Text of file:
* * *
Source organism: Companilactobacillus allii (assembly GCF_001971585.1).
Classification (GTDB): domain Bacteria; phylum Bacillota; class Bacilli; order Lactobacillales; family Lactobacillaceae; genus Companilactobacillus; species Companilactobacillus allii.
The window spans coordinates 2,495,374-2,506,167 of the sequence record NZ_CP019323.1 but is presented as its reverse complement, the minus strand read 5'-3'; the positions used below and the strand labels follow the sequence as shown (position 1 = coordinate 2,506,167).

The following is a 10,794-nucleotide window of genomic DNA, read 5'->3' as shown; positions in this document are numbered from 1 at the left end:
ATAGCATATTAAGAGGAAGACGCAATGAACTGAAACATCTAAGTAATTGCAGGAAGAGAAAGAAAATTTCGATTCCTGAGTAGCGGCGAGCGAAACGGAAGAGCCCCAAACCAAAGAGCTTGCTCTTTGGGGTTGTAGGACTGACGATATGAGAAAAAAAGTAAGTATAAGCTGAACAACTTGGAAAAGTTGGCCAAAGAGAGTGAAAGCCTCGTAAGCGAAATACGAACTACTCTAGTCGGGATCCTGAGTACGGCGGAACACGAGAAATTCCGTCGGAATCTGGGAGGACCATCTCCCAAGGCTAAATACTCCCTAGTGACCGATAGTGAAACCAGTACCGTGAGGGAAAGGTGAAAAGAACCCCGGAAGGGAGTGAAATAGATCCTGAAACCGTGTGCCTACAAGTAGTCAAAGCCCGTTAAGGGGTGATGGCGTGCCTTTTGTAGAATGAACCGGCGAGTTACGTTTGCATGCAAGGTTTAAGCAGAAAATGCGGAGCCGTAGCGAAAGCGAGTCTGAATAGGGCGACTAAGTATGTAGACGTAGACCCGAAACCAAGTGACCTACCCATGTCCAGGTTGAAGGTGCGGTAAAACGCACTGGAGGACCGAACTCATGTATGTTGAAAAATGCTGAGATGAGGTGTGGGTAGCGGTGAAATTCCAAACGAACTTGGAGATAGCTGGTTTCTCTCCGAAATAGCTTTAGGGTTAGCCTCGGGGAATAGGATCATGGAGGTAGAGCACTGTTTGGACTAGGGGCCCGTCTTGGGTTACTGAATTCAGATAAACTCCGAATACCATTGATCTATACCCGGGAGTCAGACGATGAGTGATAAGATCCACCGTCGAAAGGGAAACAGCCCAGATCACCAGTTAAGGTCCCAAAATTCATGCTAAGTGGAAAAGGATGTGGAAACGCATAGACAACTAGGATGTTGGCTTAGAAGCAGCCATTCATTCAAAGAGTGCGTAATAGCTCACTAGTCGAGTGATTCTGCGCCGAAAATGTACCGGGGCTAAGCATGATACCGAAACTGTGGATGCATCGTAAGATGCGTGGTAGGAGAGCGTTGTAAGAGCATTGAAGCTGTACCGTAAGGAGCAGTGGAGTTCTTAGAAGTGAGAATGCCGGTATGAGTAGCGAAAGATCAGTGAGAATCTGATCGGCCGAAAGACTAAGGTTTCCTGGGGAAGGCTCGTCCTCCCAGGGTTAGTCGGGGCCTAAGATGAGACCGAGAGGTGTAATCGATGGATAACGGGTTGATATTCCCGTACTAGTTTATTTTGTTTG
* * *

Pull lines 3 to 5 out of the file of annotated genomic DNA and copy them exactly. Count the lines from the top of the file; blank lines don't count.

The window spans coordinates 2,495,374-2,506,167 of the sequence record NZ_CP019323.1 but is presented as its reverse complement, the minus strand read 5'-3'; the positions used below and the strand labels follow the sequence as shown (position 1 = coordinate 2,506,167).

The following is a 10,794-nucleotide window of genomic DNA, read 5'->3' as shown; positions in this document are numbered from 1 at the left end:
ATAGCATATTAAGAGGAAGACGCAATGAACTGAAACATCTAAGTAATTGCAGGAAGAGAAAGAAAATTTCGATTCCTGAGTAGCGGCGAGCGAAACGGAAGAGCCCCAAACCAAAGAGCTTGCTCTTTGGGGTTGTAGGACTGACGATATGAGAAAAAAAGTAAGTATAAGCTGAACAACTTGGAAAAGTTGGCCAAAGAGAGTGAAAGCCTCGTAAGCGAAATACGAACTACTCTAGTCGGGATCCTGAGTACGGCGGAACACGAGAAATTCCGTCGGAATCTGGGAGGACCATCTCCCAAGGCTAAATACTCCCTAGTGACCGATAGTGAAACCAGTACCGTGAGGGAAAGGTGAAAAGAACCCCGGAAGGGAGTGAAATAGATCCTGAAACCGTGTGCCTACAAGTAGTCAAAGCCCGTTAAGGGGTGATGGCGTGCCTTTTGTAGAATGAACCGGCGAGTTACGTTTGCATGCAAGGTTTAAGCAGAAAATGCGGAGCCGTAGCGAAAGCGAGTCTGAATAGGGCGACTAAGTATGTAGACGTAGACCCGAAACCAAGTGACCTACCCATGTCCAGGTTGAAGGTGCGGTAAAACGCACTGGAGGACCGAACTCATGTATGTTGAAAAATGCTGAGATGAGGTGTGGGTAGCGGTGAAATTCCAAACGAACTTGGAGATAGCTGGTTTCTCTCCGAAATAGCTTTAGGGTTAGCCTCGGGGAATAGGATCATGGAGGTAGAGCACTGTTTGGACTAGGGGCCCGTCTTGGGTTACTGAATTCAGATAAACTCCGAATACCATTGATCTATACCCGGGAGTCAGACGATGAGTGATAAGATCCACCGTCGAAAGGGAAACAGCCCAGATCACCAGTTAAGGTCCCAAAATTCATGCTAAGTGGAAAAGGATGTGGAAACGCATAGACAACTAGGATGTTGGCTTAGAAGCAGCCATTCATTCAAAGAGTGCGTAATAGCTCACTAGTCGAGTGATTCTGCGCCGAAAATGTACCGGGGCTAAGCATGATACCGAAACTGTGGATGCATCGTAAGATGCGTGGTAGGAGAGCGTTGTAAGAGCATTGAAGCTGTACCGTAAGGAGCAGTGGAGTTCTTAGAAGTGAGAATGCCGGTATGAGTAGCGAAAGATCAGTGAGAATCTGATCGGCCGAAAGACTAAGGTTTCCTGGGGAAGGCTCGTCCTCCCAGGGTTAGTCGGGGCCTAAGATGAGACCGAGAGGTGTAATCGATGGATAACGGGTTGATATTCCCGTACTAGTTTATTTTGTTTG